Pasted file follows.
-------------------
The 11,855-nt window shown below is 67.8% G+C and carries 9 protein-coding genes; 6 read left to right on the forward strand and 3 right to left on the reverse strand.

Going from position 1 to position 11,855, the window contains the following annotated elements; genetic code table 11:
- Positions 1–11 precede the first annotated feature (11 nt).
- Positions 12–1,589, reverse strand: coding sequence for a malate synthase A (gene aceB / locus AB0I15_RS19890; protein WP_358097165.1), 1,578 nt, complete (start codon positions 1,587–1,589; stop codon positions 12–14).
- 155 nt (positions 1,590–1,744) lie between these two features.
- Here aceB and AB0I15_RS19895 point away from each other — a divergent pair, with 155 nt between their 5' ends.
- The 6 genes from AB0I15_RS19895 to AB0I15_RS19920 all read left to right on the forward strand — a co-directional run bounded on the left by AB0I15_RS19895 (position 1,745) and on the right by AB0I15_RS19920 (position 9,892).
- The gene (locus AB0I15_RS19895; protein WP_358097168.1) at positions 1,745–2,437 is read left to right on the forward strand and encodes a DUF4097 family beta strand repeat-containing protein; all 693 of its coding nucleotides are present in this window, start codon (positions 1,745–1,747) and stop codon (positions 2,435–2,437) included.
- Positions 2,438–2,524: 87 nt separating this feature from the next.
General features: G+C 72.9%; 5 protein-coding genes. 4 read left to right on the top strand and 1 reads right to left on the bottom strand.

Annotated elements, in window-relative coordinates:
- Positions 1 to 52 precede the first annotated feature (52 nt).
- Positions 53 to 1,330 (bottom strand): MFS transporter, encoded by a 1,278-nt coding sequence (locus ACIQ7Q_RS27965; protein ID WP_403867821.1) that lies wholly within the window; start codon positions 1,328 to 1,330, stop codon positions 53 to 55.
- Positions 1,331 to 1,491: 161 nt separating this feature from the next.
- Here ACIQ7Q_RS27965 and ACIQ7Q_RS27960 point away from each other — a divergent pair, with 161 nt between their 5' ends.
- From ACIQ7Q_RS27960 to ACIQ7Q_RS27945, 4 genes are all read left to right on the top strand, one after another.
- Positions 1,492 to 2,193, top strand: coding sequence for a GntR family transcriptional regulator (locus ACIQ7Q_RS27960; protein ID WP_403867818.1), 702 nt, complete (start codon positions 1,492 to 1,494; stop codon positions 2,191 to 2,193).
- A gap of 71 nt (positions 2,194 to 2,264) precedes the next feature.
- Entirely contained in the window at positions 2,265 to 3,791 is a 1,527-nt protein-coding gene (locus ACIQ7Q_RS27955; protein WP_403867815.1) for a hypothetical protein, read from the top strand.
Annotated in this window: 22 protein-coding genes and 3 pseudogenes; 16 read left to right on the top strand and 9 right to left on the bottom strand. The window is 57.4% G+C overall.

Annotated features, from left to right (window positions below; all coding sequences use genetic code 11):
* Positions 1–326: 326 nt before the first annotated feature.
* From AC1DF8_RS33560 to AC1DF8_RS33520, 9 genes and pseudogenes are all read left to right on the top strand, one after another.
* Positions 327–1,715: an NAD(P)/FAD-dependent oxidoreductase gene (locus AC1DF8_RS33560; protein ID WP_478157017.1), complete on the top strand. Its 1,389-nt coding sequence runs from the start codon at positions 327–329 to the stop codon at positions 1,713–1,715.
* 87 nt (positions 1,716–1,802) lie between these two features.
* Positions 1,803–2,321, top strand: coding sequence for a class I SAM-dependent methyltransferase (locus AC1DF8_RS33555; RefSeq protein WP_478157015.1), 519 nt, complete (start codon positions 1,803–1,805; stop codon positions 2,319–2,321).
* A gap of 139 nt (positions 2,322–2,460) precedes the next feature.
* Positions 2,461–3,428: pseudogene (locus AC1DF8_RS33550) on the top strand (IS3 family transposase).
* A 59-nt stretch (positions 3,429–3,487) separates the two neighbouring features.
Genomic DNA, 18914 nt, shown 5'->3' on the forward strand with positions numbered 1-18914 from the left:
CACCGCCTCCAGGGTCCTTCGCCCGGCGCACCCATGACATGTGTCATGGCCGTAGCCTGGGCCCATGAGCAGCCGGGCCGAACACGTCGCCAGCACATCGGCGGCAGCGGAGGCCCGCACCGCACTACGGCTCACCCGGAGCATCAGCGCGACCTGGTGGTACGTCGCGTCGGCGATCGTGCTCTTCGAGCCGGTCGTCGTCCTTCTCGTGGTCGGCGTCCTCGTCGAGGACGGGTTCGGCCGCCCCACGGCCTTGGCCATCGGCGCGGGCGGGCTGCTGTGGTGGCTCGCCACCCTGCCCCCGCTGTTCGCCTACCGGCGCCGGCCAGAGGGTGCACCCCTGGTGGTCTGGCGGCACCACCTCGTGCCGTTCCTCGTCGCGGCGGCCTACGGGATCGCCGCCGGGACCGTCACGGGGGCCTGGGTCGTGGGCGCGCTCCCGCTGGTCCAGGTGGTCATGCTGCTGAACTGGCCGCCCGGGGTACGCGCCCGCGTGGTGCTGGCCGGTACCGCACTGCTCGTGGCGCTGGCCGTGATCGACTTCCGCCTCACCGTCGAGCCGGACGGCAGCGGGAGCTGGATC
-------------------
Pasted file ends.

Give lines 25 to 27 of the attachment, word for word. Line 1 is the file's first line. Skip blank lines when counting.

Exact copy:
* 87 nt (positions 1,716–1,802) lie between these two features.
* Positions 1,803–2,321, top strand: coding sequence for a class I SAM-dependent methyltransferase (locus AC1DF8_RS33555; RefSeq protein WP_478157015.1), 519 nt, complete (start codon positions 1,803–1,805; stop codon positions 2,319–2,321).
* A gap of 139 nt (positions 2,322–2,460) precedes the next feature.